In between rounds of the pub trivia contest, my friend Vanessa told me that sometimes people tell her she thinks like a man.

"I hate it," she said. "It's so sexist."

I knew what she meant; Vanessa has been on several game shows and has an astonishing recall of facts, as well as a killer competitive edge--two things generally considered either "male" or at least "unfeminine."

I wondered if people thought the same thing about me.

In my pretransition days, I'm sure many people saw me as "thinking like a man." I used to be told that I was very logical; I was good at analysis; I was a fierce debater. Yet at the same time, I was always convinced that on some level I was "thinking like a woman"--because part of me was convinced beyond all debate or contrary evidence that I was female.

This isn't that unusual; many other trans people report similar feelings, often from a young age (in my case, I can remember frequently hoping that I had been turned into a girl over night when I was four years old.) Many transgendered people believe in a "brain sex" theory--in fact, it is the theoretical basis of a separatist movement within the transsexual community.

Which isn't to say that the experience of transition hasn't changed me: both my emotions and my experience of them are different, both because of the effects of hormones and the relief from my persistent gender dysphoria. I experience my body in new ways now that I'm not always fighting against it. And I am aware too in countless ways how the expectations of me, of both my body and my brain, have changed. But the only thing that has changed about my inner convictions about my gender identity is that I feel much more comfortable about expressing them.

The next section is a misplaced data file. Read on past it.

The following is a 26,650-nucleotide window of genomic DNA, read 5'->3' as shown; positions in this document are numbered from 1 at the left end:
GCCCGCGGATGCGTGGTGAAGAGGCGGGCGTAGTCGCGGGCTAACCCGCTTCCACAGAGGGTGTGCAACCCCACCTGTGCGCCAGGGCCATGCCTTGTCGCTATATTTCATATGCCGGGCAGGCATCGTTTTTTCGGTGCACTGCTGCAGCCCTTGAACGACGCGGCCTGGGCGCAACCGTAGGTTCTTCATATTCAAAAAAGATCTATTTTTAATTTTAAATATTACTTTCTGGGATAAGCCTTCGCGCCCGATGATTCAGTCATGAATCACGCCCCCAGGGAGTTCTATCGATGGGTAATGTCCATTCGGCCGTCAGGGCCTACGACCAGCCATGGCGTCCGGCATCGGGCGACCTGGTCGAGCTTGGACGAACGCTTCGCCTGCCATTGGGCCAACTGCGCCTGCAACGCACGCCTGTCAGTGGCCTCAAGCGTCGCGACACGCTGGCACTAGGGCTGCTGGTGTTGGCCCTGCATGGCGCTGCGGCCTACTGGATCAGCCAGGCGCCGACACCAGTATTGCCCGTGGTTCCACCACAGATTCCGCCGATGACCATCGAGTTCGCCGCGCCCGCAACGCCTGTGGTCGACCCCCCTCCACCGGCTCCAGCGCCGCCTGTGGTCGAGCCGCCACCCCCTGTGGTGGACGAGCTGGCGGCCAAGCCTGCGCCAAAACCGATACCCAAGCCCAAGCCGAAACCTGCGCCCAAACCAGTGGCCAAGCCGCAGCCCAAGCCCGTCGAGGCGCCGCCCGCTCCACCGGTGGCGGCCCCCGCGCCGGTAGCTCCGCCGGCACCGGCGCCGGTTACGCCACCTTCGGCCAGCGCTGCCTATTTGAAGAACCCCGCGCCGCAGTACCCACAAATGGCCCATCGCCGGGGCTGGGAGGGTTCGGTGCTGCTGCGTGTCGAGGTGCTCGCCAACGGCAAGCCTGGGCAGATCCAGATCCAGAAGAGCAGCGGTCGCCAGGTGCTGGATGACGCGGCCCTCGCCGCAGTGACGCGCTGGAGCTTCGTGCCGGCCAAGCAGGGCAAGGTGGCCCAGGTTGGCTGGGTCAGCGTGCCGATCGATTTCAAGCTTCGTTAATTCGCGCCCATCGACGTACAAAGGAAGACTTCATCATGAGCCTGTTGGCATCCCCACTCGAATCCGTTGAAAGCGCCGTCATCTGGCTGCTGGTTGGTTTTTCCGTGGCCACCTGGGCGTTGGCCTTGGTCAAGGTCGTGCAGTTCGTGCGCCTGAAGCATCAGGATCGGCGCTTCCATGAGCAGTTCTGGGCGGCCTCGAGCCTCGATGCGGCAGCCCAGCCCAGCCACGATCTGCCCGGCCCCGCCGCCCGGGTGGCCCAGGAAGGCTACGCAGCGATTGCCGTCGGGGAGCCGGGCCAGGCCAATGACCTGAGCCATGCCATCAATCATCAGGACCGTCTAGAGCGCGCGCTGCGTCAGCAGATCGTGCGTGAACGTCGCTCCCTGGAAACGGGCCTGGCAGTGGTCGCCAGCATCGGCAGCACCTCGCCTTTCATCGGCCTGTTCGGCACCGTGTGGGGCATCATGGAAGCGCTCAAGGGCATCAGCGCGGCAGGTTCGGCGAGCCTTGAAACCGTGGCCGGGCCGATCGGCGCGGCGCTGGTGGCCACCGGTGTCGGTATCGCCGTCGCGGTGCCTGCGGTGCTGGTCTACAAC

Whether or not people thought I was "thinking like" a man or a woman, I felt like a woman. Perhaps that's why I find the way that brain sex gets talked about so often to be problematical--because it is difficult to separate it from sexism and transphobia. For example, trans people are often put into a double-bind where if we defy gender stereotypes, we aren't real men or women ("why did you even bother to transition if all you do is wear jeans and tees?"), but if we conform to them, then we're fake men or women, only interested in the trappings of our internal gender. ("Real women don't wear dresses all the time, you know.")

Not that this kind of thing is limited to trans people--take, for example, the comments an editor made on a short story by the writer Bev Vincent:

The editor says: "The story seems far too personal, introspective and emotional for a man . . . It is hard to imagine a fellow from a place like [the setting] uttering the following line." The editor then provides three sentences from my story as examples. He or she continues, "And I can’t think of many guys from [setting] who call home every Sunday afternoon to talk to their family" [Emphasis his or hers]. Another brilliant insight: "Most men don’t think deeply about the dewy greenness of nature." The ultimate conclusion: "She [sic] needs to write more convincing [sic] from a man’s perspective."

The only problem is, of course, that Bev Vincent is a man. I wouldn't dare to presume to speak for the editor, but why do I have the feeling that if his name was Jack Vincent, he would have received praise for writing about a man's inner sensitivity? I mean, last time I checked Henry James hasn't been accused of needing to "write more convincing from a man's perspective."

Vanessa later told me that she can't help but sometimes feel complimented when she's told she "thinks like a man." I wasn't surprised. It is so deeply ingrained in our sexist culture that women aren't supposed to be competitive, aren't supposed to make a lot of money, aren't supposed to be on television for anything other than their looks; I could see how she would feel flattered to be told she transcended that fate.

But not me. Because when Vanessa is told that she thinks like a man, nobody believes that she really is one. But in my case, they would.

transfeminist joins us from The Second Awakening

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